Why we’re telling the Responsible Jewellery Council to clean up or shut down

Shreema Mehta's avatar
By Shreema Mehta

July 28, 2015


Illegal gold mining has ravaged the Amazon rainforest. Recent investigations have linked gold mined in regions like above to companies certified as "responsible" by the industry trade organization RJC. Photo credit: New Yorker

Last week, we blogged about a Peruvian news investigation that linked American and European companies to illegal and destructive gold mining in the Amazon rainforest.

We discovered that two of these companies, Metalor and Italpreziosi, are certified as “responsible” by the Responsible Jewellery Council, an industry group that claims to evaluate and certify responsible supply chains for the jewelry industry. But its industry-centered approach, which excludes civil society and affected communities from decision-making, has made it a weak system riddled with problems.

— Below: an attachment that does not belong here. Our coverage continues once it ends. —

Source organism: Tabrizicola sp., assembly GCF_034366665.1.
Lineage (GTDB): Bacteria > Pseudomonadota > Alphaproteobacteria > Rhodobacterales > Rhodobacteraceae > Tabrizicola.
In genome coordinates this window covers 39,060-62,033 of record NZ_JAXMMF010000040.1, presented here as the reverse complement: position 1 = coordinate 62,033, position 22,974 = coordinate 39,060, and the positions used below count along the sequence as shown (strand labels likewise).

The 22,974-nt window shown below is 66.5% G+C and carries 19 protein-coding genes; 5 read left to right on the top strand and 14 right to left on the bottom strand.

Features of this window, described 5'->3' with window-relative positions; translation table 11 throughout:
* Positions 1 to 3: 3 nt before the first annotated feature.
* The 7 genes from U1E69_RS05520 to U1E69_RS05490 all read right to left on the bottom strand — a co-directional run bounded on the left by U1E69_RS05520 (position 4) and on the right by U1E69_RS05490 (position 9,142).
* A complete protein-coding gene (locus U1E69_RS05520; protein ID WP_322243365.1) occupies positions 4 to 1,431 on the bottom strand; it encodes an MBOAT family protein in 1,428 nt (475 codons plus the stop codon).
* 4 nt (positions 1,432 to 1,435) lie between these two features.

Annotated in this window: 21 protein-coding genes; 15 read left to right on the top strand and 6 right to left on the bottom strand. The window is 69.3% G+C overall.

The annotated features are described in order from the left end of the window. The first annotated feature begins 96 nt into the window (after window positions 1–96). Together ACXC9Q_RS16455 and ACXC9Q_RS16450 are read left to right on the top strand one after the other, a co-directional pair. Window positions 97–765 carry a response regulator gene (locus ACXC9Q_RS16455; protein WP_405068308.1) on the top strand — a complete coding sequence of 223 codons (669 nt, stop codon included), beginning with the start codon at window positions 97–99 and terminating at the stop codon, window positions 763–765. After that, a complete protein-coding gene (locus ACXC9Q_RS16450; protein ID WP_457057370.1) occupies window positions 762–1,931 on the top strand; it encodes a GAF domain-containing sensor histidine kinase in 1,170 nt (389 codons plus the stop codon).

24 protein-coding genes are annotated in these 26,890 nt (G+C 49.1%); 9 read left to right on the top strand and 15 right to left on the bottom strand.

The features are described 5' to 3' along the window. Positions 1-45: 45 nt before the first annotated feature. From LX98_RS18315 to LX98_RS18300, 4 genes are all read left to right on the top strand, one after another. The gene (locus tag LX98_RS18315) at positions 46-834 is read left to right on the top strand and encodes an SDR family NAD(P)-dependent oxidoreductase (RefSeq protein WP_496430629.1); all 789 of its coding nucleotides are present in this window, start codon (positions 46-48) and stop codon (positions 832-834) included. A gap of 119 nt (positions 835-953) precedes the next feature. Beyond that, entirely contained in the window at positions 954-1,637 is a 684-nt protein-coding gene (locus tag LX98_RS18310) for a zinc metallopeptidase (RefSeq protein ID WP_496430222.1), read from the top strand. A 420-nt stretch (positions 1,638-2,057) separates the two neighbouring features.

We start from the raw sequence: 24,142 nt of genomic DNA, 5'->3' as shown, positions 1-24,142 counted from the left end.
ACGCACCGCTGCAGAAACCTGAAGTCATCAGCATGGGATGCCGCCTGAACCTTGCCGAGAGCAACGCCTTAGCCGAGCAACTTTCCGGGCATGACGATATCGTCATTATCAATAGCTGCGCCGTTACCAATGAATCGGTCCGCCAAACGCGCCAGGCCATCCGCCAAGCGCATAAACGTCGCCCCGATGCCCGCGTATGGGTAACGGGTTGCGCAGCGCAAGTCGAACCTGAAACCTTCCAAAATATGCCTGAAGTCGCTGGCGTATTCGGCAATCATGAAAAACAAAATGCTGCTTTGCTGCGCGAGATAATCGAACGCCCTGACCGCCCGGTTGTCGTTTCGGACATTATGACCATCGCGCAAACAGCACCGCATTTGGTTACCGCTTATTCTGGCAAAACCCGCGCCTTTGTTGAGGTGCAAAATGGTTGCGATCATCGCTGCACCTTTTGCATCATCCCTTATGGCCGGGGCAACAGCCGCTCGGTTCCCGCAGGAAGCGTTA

Metalor and Italpreziosi are certified as “responsible” by the RJC. Yet the recently published report from OjoPúblico paints a disturbingly more complicated picture. Reporters traced some of the dirtiest gold  — illegally extracted, mercury processed gold from the Amazon — to these two companies, among several others.

Now, we’re calling on the RJC’to clean up its act by:

We hope you’ll join us in telling the RJC’s new CEO Andrew Bone to take immediate steps to stop greenwashing dirty gold.

Tagged with: responsible jewellery council, mining, jewelry, gold, certification, amazon

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